» 11/15/2012 VIETNAM Catholic activists warn of "alarming" human rights violations in Vietnam A Commission for Justice and Peace document, sent to the bishops' conference, highlights an emerging deterioration that affect politics, society and finance. Wrongful convictions of innocent people, arbitrary laws, violence to resolve conflict and corruption are just some of the problems. The Church's task is to promote peace in Christ in guarantee of religious freedom.
Hanoi (AsiaNews) - The situation of human rights and individual freedoms, the process of democratization of the country, far from having improved seem to continuously worsen and are affecting political, economic and financial, relations with foreign countries and within the same society. These are the findings from a new report by the National Commission for Justice and Peace of the Vietnamese Catholic Church, recently sent to the Vietnamese bishops' conference. Sent to the prelates November 1 last year, this new document - even more "critical" of the government and authorities than the first "comments" published May 15, 2012 - was republished yesterday by Eglise d'Asie. It paints an "alarming" picture, confirmed by some specific events: the conviction of three young Vinh Christians, the trial of three famous bloggers, the arrest of the head of the Commercial Bank of Asia and the detention of two famous musicians, deemed responsible for "anti-government propaganda."
The Catholic activists' document critically analyzes the conception of man in Vietnamese society today, discusses national education, denounces widespread corruption and major human rights violations. It is also a response to the Pastoral Letter for the Year of Faith and aims to present "some aspects of society," which are a source of "concern for public opinion."
The first point to emerge is "wrongful convictions" against innocent people or people who just want to promote democracy in the country. The Justice and Peace members stressed that "law enforcement is not strict", but it is "arbitrary" and violates not only domestic laws, but also "the declarations and international treaties that Vietnam has committed itself to observe" . Compared to the report published last May, the reality "is worse", just as the phenomenon of arbitrary seizures of property and land by the authorities continues.
In addition, the government uses violence to settle "civil conflicts", while corruption has become endemic in the the economy "benefiting a privileged group" to the detriment of the rest of the population. Poverty and food crises are worsening as is the industrial crisis to the extent that since the beginning of the year more than 40 thousand have been forced to close. Vietnam remains among the "least transparent" nations in the world and also sees its "national sovereignty" in danger, threatened by long-standing conflicts with Beijing over territorial claims in the South China Sea. Most of the time, denounce the Catholic activists, "agreements" or "pacts" are signed between the authorities of the two countries unbeknownst to the people, despite the negative consequences of these so called "bonds of friendship" that are signed in the economic and political fields.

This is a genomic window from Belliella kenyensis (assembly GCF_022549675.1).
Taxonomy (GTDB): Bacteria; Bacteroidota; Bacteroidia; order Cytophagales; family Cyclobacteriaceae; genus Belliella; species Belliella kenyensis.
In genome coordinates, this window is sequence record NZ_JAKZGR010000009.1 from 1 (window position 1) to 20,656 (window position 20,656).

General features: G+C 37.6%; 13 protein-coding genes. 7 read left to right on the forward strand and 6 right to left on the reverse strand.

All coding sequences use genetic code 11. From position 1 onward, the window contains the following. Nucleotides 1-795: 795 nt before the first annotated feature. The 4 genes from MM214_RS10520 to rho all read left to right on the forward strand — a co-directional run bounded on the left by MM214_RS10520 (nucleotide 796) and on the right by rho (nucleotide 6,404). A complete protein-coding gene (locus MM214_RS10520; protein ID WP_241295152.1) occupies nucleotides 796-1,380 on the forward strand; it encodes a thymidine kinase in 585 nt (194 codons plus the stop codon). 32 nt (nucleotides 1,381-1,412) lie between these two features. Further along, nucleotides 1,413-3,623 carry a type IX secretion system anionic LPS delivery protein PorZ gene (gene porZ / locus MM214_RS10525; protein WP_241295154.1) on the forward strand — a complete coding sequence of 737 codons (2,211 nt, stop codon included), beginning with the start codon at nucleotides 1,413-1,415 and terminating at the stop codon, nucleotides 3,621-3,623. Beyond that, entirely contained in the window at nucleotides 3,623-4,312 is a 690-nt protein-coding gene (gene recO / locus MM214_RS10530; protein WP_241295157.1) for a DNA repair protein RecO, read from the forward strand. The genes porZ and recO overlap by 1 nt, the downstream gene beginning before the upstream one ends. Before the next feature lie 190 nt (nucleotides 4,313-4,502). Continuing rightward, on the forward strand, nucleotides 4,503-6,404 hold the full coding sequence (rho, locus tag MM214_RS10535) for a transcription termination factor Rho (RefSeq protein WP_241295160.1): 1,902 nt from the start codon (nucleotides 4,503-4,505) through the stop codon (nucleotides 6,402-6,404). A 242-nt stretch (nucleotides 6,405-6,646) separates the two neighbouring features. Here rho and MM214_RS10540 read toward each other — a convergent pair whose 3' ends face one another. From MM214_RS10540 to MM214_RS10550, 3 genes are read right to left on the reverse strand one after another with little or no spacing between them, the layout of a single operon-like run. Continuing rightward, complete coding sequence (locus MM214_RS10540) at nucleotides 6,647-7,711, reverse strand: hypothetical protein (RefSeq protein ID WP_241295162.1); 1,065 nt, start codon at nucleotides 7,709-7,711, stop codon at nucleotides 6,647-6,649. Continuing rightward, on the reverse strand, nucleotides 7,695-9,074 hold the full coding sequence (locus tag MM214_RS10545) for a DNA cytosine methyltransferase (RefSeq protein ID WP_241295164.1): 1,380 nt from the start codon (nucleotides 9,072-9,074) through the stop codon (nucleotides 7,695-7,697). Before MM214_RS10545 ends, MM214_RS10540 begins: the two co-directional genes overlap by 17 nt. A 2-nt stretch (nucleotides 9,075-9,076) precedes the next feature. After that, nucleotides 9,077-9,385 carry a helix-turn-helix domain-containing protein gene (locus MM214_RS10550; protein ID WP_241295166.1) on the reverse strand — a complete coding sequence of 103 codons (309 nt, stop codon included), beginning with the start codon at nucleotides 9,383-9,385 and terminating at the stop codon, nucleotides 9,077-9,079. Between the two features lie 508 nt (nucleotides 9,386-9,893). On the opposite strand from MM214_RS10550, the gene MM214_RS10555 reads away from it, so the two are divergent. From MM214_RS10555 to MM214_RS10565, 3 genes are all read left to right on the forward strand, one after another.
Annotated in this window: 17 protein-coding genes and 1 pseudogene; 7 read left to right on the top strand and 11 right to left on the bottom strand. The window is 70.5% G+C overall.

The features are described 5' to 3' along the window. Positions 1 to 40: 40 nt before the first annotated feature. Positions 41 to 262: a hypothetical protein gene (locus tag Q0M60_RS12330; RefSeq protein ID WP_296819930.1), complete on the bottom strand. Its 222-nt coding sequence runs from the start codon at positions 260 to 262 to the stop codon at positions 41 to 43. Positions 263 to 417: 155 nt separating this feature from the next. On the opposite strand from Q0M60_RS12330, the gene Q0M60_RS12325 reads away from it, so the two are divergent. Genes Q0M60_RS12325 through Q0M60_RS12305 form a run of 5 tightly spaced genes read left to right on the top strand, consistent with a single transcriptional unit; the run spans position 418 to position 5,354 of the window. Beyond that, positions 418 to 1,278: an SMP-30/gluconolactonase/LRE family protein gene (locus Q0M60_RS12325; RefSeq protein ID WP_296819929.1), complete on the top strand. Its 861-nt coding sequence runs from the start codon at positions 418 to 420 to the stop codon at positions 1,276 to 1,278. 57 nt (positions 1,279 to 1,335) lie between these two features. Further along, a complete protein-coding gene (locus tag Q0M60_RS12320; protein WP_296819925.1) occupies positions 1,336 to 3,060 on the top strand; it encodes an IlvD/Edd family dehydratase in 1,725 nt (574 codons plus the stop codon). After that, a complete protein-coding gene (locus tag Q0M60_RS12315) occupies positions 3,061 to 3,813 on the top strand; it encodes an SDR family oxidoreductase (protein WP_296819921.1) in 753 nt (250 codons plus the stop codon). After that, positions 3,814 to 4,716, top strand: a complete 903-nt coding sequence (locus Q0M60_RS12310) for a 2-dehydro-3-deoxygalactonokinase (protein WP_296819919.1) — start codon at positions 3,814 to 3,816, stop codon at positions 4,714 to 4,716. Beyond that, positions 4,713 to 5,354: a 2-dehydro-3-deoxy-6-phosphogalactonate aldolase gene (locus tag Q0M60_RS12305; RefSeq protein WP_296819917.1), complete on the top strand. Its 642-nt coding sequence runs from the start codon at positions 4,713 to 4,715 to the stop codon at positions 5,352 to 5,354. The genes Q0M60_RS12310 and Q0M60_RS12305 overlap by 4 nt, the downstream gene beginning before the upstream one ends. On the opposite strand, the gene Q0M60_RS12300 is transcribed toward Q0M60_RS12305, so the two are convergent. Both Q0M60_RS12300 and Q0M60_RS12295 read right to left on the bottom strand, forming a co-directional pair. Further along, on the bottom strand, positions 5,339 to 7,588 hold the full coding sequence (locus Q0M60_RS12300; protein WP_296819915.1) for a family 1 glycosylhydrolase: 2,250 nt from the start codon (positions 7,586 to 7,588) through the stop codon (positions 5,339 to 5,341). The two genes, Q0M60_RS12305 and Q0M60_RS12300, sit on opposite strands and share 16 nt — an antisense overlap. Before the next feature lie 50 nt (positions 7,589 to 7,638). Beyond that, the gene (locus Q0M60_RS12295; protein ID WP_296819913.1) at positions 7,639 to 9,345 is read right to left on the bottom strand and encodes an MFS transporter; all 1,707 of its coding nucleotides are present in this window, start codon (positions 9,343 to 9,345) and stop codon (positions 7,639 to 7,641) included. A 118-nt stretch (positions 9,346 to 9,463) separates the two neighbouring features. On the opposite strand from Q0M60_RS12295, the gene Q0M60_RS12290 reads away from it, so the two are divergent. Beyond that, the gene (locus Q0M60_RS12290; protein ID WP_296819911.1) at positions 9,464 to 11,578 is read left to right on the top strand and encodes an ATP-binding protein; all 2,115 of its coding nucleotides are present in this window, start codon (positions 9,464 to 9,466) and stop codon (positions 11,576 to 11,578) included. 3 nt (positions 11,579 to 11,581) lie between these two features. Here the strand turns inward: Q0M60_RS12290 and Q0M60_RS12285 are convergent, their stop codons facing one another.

Then there are violations of human dignity, in a nation that considers the person the as an "instrument". A factor compounded by the fact that the educational system lags behind other countries and "badly-directed" that churns out people "at the service" of the authorities to achieve its "political purposes." There is also the lack of "freedom of expression", given that "the media is owned by the state" and new media, including the Internet, are censored, bloggers arrested, sources and information - often - can not be verified.
The last sad note regards "freedom of religion" guaranteed on paper, but applied and granted "in an absolutely arbitrary manner." There are "significant phenomena and troubling problems," before which Catholics "can not remain indifferent to the situation of their country." An effort in the direction of peace "is an essential element of the mission of the Church", the Catholic activists conclude, because it is a direct witness "to the work of Christ in the world."